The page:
Pulpit Rock in Norway towers above the fjord below, this sheer rock wall rises a whopping 604 metres above the landscape. From below the rock wall looks like a barrier put there by the gods. From the top you can feel like a god as you gaze at the surrounding landscape, rugged and lush, and watch the powerful fjord stretch into the distance.
At the top of the rock you might feel a little concerned as there are no fences, no precautions to stop people falling. In many ways this is a good thing as this natural wonder is unblemished by the fears of litigation issues, instead trusting people to respect the danger and stay safe. Even so, those who suffer from a fear of heights will probably not venture to the edge and may even be put off by the many maniacs, who willingly dangle themselves over the edge to get that awesome new photo for their Facebook profile. Don’t worry too much though, there has yet to be an accident.
Pulpit Rock is located in the Norwegian region of Ryfylk, known this for its natural beauty and its many places to camp hike and just enjoy the scenery.
Adventure like a Norwegian through the Ryfylke
The best way to experience Pulpit rock and the surrounding areas is to really get in touch with your adventurous spirit, the area is mostly wilderness and staying in a cushy hotel would do no justice to a visit to this natural gem. Norwegians love nothing more than getting outdoors, whether it’s a gentle hike through the wilderness or climbing rocky peaks, it wouldn’t be a real trip to Norway without adventuring through the Ryfylke.
The crowning glory of the region is Pulpit Rock, the hike up to the top of pulpit rock only takes about two hours and from most reports it is only moderately difficult with many families and younger children completing the climb with ease. The best way to enjoy a day trip is to leave in the morning and have lunch at the top before venturing back down. In the winter months it can get dark quite early so venturing up late in the afternoon is not recommended.
Climbing Pulpit Rock is hardly the only thing to do in the area; there are countless other outdoor activities that can be enjoyed on your stay. If, at the top of pulpit rock, you thought the idea of being high up was fun, were you tempted to sit on the edge and laugh in the face of vertigo? If this was the case you might to try abseiling, the many cliffs and peaks in the area have provided an opportunity for people looking to take their outdoor excitement to the next level.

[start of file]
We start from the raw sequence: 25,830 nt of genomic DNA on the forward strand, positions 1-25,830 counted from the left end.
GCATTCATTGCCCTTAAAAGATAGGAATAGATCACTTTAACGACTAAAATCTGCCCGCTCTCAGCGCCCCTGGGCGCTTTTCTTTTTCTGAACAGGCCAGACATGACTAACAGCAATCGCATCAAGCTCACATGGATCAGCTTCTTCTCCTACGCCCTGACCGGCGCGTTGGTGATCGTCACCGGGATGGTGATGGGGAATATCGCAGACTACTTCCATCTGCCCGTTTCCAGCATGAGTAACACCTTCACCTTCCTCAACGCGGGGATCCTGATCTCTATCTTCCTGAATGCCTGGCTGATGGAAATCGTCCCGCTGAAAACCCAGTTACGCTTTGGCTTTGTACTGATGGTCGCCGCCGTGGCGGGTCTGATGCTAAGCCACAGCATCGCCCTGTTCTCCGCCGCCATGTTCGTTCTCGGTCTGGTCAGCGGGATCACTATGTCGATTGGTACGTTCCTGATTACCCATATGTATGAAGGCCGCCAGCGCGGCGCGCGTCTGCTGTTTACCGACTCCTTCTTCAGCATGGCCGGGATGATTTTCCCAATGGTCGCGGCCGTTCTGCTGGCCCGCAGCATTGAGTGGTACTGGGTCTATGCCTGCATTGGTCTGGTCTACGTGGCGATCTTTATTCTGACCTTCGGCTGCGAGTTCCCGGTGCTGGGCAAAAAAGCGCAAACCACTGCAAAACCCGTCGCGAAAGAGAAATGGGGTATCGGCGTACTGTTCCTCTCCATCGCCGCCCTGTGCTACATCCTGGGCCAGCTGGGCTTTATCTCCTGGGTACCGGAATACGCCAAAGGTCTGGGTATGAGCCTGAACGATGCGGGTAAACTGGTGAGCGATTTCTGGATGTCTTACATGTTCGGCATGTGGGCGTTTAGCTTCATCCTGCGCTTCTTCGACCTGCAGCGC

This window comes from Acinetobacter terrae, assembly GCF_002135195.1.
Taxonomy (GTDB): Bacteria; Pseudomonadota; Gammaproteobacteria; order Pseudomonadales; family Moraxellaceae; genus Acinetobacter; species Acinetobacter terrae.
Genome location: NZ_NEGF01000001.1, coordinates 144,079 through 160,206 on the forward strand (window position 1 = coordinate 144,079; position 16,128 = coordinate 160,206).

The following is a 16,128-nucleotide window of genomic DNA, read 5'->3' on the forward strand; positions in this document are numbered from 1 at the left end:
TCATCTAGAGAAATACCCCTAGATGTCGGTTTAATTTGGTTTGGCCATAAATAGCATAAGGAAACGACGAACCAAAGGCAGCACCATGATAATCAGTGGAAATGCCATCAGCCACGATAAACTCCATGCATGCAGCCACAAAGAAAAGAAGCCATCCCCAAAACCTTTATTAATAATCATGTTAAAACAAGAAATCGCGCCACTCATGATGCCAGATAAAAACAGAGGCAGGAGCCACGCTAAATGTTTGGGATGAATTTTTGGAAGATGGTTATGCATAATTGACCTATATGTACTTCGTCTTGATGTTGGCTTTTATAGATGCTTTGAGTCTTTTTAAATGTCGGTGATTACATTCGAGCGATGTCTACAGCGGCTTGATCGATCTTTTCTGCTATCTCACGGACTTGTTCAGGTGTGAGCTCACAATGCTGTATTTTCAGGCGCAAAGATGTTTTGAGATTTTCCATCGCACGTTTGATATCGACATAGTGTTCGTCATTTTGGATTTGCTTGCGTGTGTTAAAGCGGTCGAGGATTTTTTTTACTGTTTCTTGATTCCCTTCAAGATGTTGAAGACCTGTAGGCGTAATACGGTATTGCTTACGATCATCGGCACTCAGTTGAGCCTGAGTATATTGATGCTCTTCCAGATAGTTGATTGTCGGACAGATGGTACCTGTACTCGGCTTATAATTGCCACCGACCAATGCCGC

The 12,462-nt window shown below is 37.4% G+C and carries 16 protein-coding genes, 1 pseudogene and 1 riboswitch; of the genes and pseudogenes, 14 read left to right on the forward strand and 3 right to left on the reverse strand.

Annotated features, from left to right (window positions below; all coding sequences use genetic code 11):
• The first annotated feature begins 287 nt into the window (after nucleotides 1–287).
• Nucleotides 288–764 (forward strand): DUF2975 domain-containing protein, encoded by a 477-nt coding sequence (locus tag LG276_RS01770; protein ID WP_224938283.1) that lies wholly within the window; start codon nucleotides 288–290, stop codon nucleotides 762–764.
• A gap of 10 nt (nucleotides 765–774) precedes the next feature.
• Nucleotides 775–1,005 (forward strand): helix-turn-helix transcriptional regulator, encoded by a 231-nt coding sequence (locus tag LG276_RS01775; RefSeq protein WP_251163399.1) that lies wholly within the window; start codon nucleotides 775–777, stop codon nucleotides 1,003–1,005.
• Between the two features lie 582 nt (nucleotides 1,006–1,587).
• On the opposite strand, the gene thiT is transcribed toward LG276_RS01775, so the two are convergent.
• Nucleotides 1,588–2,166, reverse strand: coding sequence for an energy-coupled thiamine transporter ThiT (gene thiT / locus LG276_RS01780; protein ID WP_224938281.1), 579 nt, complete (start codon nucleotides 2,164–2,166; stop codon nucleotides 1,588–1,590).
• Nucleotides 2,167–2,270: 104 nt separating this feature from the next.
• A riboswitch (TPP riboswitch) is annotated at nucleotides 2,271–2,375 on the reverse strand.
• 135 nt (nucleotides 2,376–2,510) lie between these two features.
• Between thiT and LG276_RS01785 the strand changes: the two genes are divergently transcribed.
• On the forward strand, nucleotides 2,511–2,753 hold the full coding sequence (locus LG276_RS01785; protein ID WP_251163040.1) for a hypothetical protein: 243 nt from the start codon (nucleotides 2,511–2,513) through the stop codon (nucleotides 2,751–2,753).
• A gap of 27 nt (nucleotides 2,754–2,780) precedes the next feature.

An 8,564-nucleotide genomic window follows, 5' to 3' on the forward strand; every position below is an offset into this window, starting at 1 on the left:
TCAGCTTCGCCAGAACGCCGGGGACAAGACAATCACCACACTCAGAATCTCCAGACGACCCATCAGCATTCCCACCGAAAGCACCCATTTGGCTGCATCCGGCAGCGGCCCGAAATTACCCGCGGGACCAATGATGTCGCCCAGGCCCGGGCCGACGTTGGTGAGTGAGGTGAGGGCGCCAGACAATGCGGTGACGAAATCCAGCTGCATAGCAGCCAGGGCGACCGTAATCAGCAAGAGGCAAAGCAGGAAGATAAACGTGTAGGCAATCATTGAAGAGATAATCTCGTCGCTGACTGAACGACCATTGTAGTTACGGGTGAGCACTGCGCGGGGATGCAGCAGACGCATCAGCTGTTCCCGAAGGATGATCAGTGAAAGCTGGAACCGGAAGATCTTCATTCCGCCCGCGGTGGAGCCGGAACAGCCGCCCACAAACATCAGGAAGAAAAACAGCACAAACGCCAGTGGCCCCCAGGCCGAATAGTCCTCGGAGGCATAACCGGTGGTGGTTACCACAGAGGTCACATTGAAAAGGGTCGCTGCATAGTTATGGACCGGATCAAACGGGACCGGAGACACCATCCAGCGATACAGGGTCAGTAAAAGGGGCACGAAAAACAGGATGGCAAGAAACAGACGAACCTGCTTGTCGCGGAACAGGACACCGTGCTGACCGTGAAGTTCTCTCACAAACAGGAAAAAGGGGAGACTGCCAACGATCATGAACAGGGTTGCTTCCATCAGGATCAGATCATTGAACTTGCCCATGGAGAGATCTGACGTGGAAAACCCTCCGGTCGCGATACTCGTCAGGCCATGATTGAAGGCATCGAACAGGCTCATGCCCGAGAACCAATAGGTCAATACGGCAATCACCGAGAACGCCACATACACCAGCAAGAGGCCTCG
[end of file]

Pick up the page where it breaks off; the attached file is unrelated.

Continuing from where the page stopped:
Other than the jutting spectacle that is Pulpit Rock there is another highly noticeable feature of the landscape that can be enjoyed, that being the fjord. This giant body of water is known as the Lysefjord and it truly a grand spectacle; from the top of Pulpit Rock you can really appreciate this slow moving azure giant as it snakes its way across the landscape. The calm slow moving nature of the fjord means it’s a perfect spot for canoeing and kayaking. The great part about canoeing is you can make it whatever you like; challenge yourself to explore as much of Fjord as possible or just sit back casually cruising, enjoying the scenery.
To cap off your adventure why not try adventuring through the wilderness, just with a bit more speed. Another popular activity is to go biking through the region, there are many tracks in the region and they range from easy to hard. Biking is a great way to maximise how much of the landscape you can explore.
Where to Pitch Your Tent
As mentioned earlier this is a trip for the adventurous and staying in a hotel is just not what you want from a trip to the region, you’re going to want to camp. This being said there are a number of different campsites in the region from which you can choose from.
One of the best places to stay is Preikestolen Camping (Preikestolen is the Norwegian name for Pulpit Rock); this is the closest campsite to Pulpit Rock itself and offers a comfortable camping experience. The camp ground has all the facilities you would need, toilets and showers, a restaurant, a reception with free wifi and a staff that will help guide you to the local activities.
They can be contacted at:
4100 Jorpeland – Norway
+47 51 74 80 77
What’s the best time to go?
Norway can get very cold during the winter and the days are quite short at this time, this is why the best time of year is the summer months, this way you can fully enjoy the hiking and camping with on long warm days.